Gaia Inc. (Nasdaq: GAIA) reported a loss of $2.4 million, or 10 cents per share, for its second quarter that ended June 30, as the Louisville-based company transitions into strictly a subscription video-streaming business with titles that focus on health and wellness. In July, Gaia changed its corporate name to Gaia Inc. from Gaiam Inc. and completed the sale of its branded consumer product business to Sequential Brands Group Inc. (Nasdaq: SQBG) and its operating partner Fit For Life LLC. Gross consideration was $167 million, subject to closing costs and standard post-closing adjustments, including net working capital, which is currently scheduled to be finalized by the end of the third quarter. In May, Gaia sold its 51.4 percent interest in Natural Habitat Inc. to Lindblad Expeditions Holdings Inc. (Nasdaq: LIND) for $12.8 million.

Loveland-based Heska Corp. (Nasdaq: HSKA), which makes veterinary diagnostic and specialty products, posted major year-over-year gains in net income and revenue for the second quarter. The company reported net income for the period ending June 30 of $2.5 million, or 35 cents per diluted share, more than double the marks of $1.2 million and 17 cents per share for the same period a year earlier. Revenue for the second quarter came in at $30 million, up 25 percent over a year ago. Heska’s Core Companion Animal Health segment saw sales rise 18 percent to $24.5 million on strong performance from blood testing instruments, consumables and digital imaging, company officials said. The company’s Other Vaccines, Pharmaceuticals and Products segment, meanwhile, climbed 74 percent to $5.5 million. The company finished the second quarter with $6.7 million in cash. Stockholder’s equity increased from $63.5 million as of Dec. 31 to $75.7 million as of June 30.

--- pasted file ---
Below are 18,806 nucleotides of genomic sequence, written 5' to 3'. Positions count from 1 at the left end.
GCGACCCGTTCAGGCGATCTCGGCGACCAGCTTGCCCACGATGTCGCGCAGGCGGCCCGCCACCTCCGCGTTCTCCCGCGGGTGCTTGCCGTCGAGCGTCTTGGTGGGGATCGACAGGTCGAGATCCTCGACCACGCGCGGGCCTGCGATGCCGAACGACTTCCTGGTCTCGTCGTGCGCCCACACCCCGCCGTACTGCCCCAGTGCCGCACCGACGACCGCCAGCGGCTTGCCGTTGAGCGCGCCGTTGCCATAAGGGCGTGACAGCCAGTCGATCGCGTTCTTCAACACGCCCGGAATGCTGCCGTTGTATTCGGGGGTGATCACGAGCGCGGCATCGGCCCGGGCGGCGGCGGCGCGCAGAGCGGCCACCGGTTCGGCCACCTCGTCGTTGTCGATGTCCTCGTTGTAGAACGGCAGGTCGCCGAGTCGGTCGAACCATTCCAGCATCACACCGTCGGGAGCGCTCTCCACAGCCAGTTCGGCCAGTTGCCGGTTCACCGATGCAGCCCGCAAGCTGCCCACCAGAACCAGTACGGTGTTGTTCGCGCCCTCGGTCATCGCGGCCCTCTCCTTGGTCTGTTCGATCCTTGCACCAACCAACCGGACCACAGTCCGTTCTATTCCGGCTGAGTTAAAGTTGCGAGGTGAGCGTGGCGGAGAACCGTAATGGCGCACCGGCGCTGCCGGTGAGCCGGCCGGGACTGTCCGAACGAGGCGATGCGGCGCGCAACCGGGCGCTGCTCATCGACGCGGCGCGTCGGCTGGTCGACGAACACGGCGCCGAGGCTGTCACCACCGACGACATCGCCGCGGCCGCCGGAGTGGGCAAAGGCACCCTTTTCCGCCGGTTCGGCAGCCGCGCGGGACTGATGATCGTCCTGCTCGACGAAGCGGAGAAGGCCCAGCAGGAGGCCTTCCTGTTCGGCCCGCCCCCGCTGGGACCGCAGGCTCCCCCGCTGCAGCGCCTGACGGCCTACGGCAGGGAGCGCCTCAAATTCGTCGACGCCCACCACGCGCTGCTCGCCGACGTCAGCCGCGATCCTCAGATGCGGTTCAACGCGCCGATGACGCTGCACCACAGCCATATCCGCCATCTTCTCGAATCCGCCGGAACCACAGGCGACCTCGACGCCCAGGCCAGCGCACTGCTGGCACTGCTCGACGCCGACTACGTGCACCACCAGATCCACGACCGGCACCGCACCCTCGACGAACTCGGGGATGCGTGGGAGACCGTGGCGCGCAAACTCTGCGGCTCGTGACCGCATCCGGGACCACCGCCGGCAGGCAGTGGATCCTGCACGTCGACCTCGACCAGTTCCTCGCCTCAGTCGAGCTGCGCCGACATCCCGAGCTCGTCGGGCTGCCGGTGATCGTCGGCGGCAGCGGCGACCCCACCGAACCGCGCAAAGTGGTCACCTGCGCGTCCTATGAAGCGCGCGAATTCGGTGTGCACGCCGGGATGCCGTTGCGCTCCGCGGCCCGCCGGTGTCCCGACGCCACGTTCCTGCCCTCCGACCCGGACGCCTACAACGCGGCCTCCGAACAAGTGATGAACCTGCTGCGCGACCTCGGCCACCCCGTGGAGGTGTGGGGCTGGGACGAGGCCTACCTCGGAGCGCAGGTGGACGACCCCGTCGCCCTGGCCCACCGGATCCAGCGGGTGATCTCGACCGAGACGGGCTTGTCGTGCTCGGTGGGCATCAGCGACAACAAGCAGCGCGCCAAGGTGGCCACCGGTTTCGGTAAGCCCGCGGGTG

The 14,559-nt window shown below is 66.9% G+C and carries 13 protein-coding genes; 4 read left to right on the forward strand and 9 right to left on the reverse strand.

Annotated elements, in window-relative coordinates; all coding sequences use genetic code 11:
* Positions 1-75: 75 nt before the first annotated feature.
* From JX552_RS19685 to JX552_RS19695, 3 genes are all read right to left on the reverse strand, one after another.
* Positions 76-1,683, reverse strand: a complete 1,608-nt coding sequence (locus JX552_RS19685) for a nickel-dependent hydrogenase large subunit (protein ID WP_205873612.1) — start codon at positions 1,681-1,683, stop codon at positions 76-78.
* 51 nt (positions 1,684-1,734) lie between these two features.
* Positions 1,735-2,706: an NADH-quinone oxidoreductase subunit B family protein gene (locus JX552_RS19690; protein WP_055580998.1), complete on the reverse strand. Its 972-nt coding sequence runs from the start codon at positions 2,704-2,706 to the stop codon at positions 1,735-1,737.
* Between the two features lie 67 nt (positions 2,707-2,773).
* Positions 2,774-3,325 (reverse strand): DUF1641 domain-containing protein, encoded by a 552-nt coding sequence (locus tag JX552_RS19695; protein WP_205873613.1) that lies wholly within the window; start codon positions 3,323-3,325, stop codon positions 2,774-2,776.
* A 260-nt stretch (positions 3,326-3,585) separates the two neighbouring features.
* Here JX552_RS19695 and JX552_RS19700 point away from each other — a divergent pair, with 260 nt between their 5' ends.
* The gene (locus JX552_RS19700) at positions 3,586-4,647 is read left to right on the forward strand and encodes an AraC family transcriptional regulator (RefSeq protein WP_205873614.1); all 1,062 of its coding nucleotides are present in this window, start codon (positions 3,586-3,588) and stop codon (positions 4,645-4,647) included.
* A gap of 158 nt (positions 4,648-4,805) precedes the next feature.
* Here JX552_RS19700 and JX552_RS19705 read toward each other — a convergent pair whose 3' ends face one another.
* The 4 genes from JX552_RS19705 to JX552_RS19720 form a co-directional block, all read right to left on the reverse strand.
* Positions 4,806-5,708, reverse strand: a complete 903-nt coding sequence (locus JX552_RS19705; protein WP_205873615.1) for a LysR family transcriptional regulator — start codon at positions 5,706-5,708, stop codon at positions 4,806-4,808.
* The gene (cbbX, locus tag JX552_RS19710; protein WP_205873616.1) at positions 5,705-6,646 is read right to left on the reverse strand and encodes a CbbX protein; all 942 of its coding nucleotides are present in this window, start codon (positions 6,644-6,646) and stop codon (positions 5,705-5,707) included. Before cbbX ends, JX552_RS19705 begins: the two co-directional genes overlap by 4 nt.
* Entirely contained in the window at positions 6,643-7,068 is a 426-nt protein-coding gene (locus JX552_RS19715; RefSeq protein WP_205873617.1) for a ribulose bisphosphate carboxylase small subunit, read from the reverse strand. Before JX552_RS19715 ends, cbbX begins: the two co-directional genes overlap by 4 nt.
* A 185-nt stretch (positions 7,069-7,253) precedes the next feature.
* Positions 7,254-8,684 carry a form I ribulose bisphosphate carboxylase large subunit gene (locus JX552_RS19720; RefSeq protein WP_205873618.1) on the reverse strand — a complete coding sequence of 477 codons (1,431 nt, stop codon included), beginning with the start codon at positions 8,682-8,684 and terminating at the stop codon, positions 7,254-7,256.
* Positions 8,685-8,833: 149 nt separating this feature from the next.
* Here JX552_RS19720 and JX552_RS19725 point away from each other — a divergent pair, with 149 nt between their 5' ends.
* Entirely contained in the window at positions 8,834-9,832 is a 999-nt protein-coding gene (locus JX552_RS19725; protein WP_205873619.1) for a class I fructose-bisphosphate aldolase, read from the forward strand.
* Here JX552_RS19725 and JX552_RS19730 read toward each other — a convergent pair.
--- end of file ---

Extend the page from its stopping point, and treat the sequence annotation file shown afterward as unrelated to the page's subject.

Broomfield-based restaurant chain Noodles & Co. (Nasdaq: NDLS) reported a loss of $14.1 million for its second quarter that ended June 30, in stark contrast to a profit of $3.1 million for the same period a year ago. Loss per share was 51 cents per share compared with a positive 10 cents per share for the same period a year ago. For the quarter, Noodles revenue increased 5.4 percent to $121.4 million compared with $115.2 million for the second quarter of 2015.

Oil and gas producer PDC Energy Inc. reported a loss of $95 million for its second quarter that ended June 30, nearly double the loss it recorded for the same period a year ago. The loss was driven by a decline in revenue, from $51 million for the second quarter of 2015, to $20.1 million for the second quarter of this year, affected by sustained low commodity prices. Loss per share for the quarter was $2.04 compared with a loss of $1.17 per share for the same quarter a year ago. The Denver-based company has operations in the Wattenberg Field in Northern Colorado and the Utica Shale in Southeastern Ohio.

RGS Energy (Nasdaq: RGSE), an installer of residential and small-commercial rooftop solar equipment based in Louisville, reported a loss of $3.5 million for its second quarter, down only slightly from the $3.7 million loss it posted in the first quarter, as it continues to execute a “business-turnaround strategy.” The loss amounted to $5.42 per share. RGS generated revenue of $4.9 million for the quarter that ended June 30, compared with $14.727 million for the same period a year ago.

Surna Inc. (OTCQB: SRNA), a Boulder-based tech firm that develops controlled growing environments for cannabis, reported a 13 percent increase in revenue and a decrease in loss for its second quarter that ended June 30 compared with the same period a year ago. Revenue reached $1.9 million for the quarter compared with $1.7 million for the same period a year earlier. The company’s net loss for the quarter was $704,000, or 0 cents per share, compared with $976,000, or 1 cent per share. For the first six months of the year, Surna’s revenue grew 72 percent to $4.4 million, up from $2.5 million for the first six months of 2015. Net loss for the first six months is at $1.4 million, or 1 cent per share, compared with $2.4 million, or 2 cents per share, for the same period in 2015.